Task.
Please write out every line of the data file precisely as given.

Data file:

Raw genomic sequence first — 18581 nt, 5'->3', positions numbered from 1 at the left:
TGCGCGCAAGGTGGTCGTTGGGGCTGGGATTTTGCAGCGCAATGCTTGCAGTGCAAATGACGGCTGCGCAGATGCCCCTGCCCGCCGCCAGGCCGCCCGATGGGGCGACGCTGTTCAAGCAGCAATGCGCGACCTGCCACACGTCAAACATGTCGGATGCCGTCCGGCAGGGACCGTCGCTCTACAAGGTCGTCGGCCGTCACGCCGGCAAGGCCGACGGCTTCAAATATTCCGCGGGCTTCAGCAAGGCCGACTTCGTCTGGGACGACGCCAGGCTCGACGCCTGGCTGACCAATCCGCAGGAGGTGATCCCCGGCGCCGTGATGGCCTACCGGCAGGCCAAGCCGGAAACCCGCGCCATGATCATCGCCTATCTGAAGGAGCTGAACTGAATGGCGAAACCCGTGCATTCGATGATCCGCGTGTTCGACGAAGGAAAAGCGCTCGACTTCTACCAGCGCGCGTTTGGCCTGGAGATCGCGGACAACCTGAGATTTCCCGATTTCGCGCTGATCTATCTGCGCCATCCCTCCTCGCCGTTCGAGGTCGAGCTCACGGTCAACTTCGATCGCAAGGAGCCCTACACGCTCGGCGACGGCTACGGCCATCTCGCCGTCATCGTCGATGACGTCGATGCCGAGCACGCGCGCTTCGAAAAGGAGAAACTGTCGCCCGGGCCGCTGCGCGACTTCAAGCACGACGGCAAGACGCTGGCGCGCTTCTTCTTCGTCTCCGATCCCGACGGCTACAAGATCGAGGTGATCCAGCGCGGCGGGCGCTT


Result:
Raw genomic sequence first — 18581 nt, 5'->3', positions numbered from 1 at the left:
TGCGCGCAAGGTGGTCGTTGGGGCTGGGATTTTGCAGCGCAATGCTTGCAGTGCAAATGACGGCTGCGCAGATGCCCCTGCCCGCCGCCAGGCCGCCCGATGGGGCGACGCTGTTCAAGCAGCAATGCGCGACCTGCCACACGTCAAACATGTCGGATGCCGTCCGGCAGGGACCGTCGCTCTACAAGGTCGTCGGCCGTCACGCCGGCAAGGCCGACGGCTTCAAATATTCCGCGGGCTTCAGCAAGGCCGACTTCGTCTGGGACGACGCCAGGCTCGACGCCTGGCTGACCAATCCGCAGGAGGTGATCCCCGGCGCCGTGATGGCCTACCGGCAGGCCAAGCCGGAAACCCGCGCCATGATCATCGCCTATCTGAAGGAGCTGAACTGAATGGCGAAACCCGTGCATTCGATGATCCGCGTGTTCGACGAAGGAAAAGCGCTCGACTTCTACCAGCGCGCGTTTGGCCTGGAGATCGCGGACAACCTGAGATTTCCCGATTTCGCGCTGATCTATCTGCGCCATCCCTCCTCGCCGTTCGAGGTCGAGCTCACGGTCAACTTCGATCGCAAGGAGCCCTACACGCTCGGCGACGGCTACGGCCATCTCGCCGTCATCGTCGATGACGTCGATGCCGAGCACGCGCGCTTCGAAAAGGAGAAACTGTCGCCCGGGCCGCTGCGCGACTTCAAGCACGACGGCAAGACGCTGGCGCGCTTCTTCTTCGTCTCCGATCCCGACGGCTACAAGATCGAGGTGATCCAGCGCGGCGGGCGCTT